A few years ago, Gartner predicted that by 2011, 25% of business software will be delivered via Software-as-a-Service (SaaS). While we have yet to see what impact the worldwide economic recession will have on that timeframe, one thing remains true – for mid-market companies taking an enterprise-wide approach to their business operations, SaaS will be an important delivery model. With such momentum in the SaaS market, has service-oriented architecture (SOA) technology become obsolete, or will it?
Imagine you are a mid-market manufacturing company with an on-premise ERP solution and the desire to expand your software investment to include solutions for customer relationship management (CRM) and enterprise asset management (EAM). Rather than host the solutions on-premise, you decide to take advantage of SaaS offerings for their uptime, data backups, escrow and more. But you are not fully capitalizing on the benefits of the software if the CRM, EAM and ERP solutions each operate in a vacuum.
There are different goals for SOA, below some fundamental ones:
- The adoption of a new architectural style where business functions operate independently, are flexible and can be deployed/upgraded without disruption
- The introduction of a business management platform where aggregated information for reporting, business intelligence and decisions can be done
- Centrally defined business processes with execution and monitoring reflecting the deployment model (On-Premise vs. SaaS)
- Interoperability of solutions throughout the supply chain
Without SOA, each of your new applications would continue to deliver their primary function but you have some issues to address:
- How do you monitor orders that are received and fulfilled?
- Can you send sales orders from your SaaS solution to your ERP and get an acknowledgement with the status of the order (Cloud-To-Enterprise interoperability)?
- Does your equipment maintenance schedule interfere with important production needs?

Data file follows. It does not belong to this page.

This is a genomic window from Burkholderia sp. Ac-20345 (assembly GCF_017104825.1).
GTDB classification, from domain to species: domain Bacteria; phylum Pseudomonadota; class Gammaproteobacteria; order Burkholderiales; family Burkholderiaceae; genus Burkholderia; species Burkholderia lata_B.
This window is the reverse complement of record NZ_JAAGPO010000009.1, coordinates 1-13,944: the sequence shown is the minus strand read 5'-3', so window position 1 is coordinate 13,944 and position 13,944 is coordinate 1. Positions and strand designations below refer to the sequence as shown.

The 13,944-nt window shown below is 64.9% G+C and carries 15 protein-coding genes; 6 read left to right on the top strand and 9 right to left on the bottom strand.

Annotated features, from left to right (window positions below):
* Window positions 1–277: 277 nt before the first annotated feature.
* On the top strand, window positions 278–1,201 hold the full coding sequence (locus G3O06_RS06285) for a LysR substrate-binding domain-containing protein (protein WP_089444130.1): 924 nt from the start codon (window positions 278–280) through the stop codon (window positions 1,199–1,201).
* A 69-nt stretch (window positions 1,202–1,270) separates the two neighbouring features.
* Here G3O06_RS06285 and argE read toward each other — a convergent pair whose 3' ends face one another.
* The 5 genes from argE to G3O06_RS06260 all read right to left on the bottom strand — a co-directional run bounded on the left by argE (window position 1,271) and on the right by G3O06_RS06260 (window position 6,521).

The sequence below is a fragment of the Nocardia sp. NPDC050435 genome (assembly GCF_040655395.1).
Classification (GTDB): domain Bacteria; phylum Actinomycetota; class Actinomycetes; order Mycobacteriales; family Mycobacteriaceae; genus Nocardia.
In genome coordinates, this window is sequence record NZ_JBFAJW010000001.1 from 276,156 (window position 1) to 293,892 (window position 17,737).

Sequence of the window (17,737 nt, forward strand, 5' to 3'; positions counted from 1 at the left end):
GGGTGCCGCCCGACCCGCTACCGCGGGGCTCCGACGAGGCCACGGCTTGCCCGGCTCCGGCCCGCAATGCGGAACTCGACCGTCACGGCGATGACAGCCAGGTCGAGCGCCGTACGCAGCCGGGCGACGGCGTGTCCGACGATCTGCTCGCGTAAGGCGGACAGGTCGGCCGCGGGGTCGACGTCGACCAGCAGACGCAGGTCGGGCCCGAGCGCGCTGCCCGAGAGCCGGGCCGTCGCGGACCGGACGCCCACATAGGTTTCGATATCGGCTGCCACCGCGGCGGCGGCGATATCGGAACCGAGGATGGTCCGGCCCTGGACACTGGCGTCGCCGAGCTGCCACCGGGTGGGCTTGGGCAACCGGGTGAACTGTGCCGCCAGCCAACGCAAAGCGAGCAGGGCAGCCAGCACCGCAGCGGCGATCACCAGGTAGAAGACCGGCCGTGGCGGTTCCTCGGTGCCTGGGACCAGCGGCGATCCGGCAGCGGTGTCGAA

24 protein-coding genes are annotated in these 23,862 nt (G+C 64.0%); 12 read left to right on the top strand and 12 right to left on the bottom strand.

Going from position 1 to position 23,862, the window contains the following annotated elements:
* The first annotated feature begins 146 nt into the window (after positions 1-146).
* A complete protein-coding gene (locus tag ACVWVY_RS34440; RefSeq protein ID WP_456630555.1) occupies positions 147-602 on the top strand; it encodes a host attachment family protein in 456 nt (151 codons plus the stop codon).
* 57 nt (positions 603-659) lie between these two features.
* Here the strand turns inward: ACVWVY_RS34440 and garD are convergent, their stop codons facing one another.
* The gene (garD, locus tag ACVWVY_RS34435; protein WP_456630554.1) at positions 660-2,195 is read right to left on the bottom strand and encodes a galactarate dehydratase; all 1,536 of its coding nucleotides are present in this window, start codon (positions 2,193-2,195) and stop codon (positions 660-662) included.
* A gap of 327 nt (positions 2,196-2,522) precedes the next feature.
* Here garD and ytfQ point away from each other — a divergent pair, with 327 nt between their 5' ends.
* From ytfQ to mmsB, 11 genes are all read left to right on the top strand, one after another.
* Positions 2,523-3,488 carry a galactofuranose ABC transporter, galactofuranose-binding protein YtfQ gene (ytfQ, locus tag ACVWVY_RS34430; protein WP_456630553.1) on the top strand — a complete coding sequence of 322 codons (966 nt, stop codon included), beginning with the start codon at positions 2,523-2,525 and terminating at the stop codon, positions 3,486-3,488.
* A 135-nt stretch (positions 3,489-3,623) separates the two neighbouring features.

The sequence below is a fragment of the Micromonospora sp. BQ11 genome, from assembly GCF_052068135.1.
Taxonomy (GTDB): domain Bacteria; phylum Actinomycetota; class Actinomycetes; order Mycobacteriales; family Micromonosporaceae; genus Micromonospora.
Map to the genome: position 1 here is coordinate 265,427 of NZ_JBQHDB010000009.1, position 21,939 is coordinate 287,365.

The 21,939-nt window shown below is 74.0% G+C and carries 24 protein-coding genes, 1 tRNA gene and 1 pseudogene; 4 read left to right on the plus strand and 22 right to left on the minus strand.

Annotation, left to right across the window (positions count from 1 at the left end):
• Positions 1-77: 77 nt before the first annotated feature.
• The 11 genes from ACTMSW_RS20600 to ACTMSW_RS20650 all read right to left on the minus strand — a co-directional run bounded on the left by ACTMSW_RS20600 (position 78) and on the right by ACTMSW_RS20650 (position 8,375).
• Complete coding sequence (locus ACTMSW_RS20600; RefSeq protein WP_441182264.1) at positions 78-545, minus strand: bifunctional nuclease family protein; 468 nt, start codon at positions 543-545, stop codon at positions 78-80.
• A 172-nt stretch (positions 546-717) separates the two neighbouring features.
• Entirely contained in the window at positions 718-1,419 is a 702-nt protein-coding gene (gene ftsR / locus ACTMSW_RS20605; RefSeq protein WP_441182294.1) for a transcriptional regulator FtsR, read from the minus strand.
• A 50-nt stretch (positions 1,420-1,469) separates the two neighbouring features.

- How do you manage information for reporting and decisions?
- How do you manage your supply chain going through different SaaS solutions (Cloud-To-Cloud interoperability)?
With SOA, you have the answer to each of those questions. Your CRM and EAM solutions feed information into your ERP, and that system kicks necessary information back. For example, when you take an order into the CRM, the ERP lets you know how much inventory is on hand, or if production must increase to meet demand.
Further, if your EAM system wants to shut down assembly machines for routine maintenance, but a large, rush order comes through, your ERP can trigger an alert to hold off on the maintenance so that customer service isn’t compromised. An integrated system provides the reporting and analytics that lets you make well-informed decisions quickly and efficiently, greatly enhancing your business.
So, the truth is that SaaS is not making SOA irrelevant, it is instead making SOA critical. Mid-market companies can make great gains with new capabilities and functionality from extended software deployment – either on-premise or SaaS. However, without the integrated, enterprise-wide approach that SOA delivers, profits and productivity gains will be left on the table – and who can afford that?